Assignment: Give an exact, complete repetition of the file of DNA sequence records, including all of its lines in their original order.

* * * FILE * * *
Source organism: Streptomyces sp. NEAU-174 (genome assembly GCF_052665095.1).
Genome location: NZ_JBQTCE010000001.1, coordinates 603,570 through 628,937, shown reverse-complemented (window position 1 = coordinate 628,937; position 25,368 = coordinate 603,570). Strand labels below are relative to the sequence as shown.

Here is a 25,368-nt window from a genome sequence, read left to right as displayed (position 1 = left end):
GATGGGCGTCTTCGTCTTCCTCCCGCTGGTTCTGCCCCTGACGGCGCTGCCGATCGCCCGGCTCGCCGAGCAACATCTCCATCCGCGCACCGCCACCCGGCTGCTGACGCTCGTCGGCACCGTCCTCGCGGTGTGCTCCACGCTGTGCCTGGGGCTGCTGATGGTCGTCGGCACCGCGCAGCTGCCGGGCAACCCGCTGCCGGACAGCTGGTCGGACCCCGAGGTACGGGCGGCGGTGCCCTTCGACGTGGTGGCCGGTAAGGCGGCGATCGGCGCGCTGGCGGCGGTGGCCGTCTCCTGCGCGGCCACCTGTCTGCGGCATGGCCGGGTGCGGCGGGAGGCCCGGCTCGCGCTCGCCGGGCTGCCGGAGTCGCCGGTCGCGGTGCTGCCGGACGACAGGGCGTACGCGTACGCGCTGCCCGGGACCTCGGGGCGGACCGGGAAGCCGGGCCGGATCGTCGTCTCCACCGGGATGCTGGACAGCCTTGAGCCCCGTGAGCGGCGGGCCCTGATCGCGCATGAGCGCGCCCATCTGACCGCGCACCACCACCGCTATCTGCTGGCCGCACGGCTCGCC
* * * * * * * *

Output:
Source organism: Streptomyces sp. NEAU-174 (genome assembly GCF_052665095.1).
Genome location: NZ_JBQTCE010000001.1, coordinates 603,570 through 628,937, shown reverse-complemented (window position 1 = coordinate 628,937; position 25,368 = coordinate 603,570). Strand labels below are relative to the sequence as shown.

Here is a 25,368-nt window from a genome sequence, read left to right as displayed (position 1 = left end):
GATGGGCGTCTTCGTCTTCCTCCCGCTGGTTCTGCCCCTGACGGCGCTGCCGATCGCCCGGCTCGCCGAGCAACATCTCCATCCGCGCACCGCCACCCGGCTGCTGACGCTCGTCGGCACCGTCCTCGCGGTGTGCTCCACGCTGTGCCTGGGGCTGCTGATGGTCGTCGGCACCGCGCAGCTGCCGGGCAACCCGCTGCCGGACAGCTGGTCGGACCCCGAGGTACGGGCGGCGGTGCCCTTCGACGTGGTGGCCGGTAAGGCGGCGATCGGCGCGCTGGCGGCGGTGGCCGTCTCCTGCGCGGCCACCTGTCTGCGGCATGGCCGGGTGCGGCGGGAGGCCCGGCTCGCGCTCGCCGGGCTGCCGGAGTCGCCGGTCGCGGTGCTGCCGGACGACAGGGCGTACGCGTACGCGCTGCCCGGGACCTCGGGGCGGACCGGGAAGCCGGGCCGGATCGTCGTCTCCACCGGGATGCTGGACAGCCTTGAGCCCCGTGAGCGGCGGGCCCTGATCGCGCATGAGCGCGCCCATCTGACCGCGCACCACCACCGCTATCTGCTGGCCGCACGGCTCGCC